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I use Google URL shortener when posting links on Twitter, and I've noticed that sometimes there can be quite a disparity between the number of clickthroughs goo.gl reports and the traffic stats Google Analytics reports.  So goo.gl might report 143 clickthroughs on a given link  in a given time period, but Google Analytics reports only 32 visitors or 46 pageviews.  This happens about once a week:  goo.gl says such-and-such link is getting a huge spike in traffic (sometimes from some random source), but Analytics reports no spike in traffic in the same time period.  

 

Do you know what's going on?  Is this a dumb question?  (I've been using Analytics for a while now but only at a beginner level.)

1 year, 3 months ago on Google Analytics: 21 Inaccurate Traffic Sources, Setup Mistakes …and Fixes

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@Vanessa Yanez I agree with Vanessa - #10 is way off-base.  Communications is one of those areas where 1+1 can equal 5 if every element is working together.  What's more, without knowing what the overall brand strategy is, how on earth can you "build a massive amount of credibility that you can leverage forever"?  If the brand strategy is 'friendly' and you're busy going after PR that makes your client look like a 'serious intellectual', that's a disconnect that no one will be able to leverage.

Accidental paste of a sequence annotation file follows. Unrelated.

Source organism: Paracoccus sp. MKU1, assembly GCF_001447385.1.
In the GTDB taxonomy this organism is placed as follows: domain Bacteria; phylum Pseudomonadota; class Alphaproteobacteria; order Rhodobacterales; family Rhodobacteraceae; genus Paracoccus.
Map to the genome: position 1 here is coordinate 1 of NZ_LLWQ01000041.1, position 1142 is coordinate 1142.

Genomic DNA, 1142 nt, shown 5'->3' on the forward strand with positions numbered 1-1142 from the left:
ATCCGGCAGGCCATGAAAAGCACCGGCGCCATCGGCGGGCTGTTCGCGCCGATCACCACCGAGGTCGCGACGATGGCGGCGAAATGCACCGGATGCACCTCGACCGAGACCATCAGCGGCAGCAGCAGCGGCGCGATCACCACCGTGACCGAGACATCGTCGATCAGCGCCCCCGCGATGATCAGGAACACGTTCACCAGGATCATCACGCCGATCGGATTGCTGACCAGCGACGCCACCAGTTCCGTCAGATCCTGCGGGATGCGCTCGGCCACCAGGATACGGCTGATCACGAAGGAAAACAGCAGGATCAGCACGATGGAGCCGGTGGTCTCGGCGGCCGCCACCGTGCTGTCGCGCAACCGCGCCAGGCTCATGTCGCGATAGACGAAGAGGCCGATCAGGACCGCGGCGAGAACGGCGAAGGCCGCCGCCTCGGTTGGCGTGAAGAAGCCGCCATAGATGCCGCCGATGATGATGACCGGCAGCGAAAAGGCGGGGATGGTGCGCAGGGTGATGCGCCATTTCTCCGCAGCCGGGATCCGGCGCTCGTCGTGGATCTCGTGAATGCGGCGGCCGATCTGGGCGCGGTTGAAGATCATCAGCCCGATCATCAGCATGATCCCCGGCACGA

1 year, 4 months ago on Conversation @ http://www.entrepreneur.com/article/227398

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@Wittlake I'm with you - when I'm speaking with clients about all kinds of marketing tools, I'm always saying "You are not the target." And of course as the Cluetrain Manifesto told us 10+ years ago, you have to let your audience choose the way in which they interact with you, not try to impose specific a specific medium/method.

(That said, I do tend to think that e-newsletters have had their day - good social media and an RSS button are more than sufficient to reach the people who actually want to engage with your content.)

2 years, 9 months ago on Myth: E-Newsletters are easy to create and send

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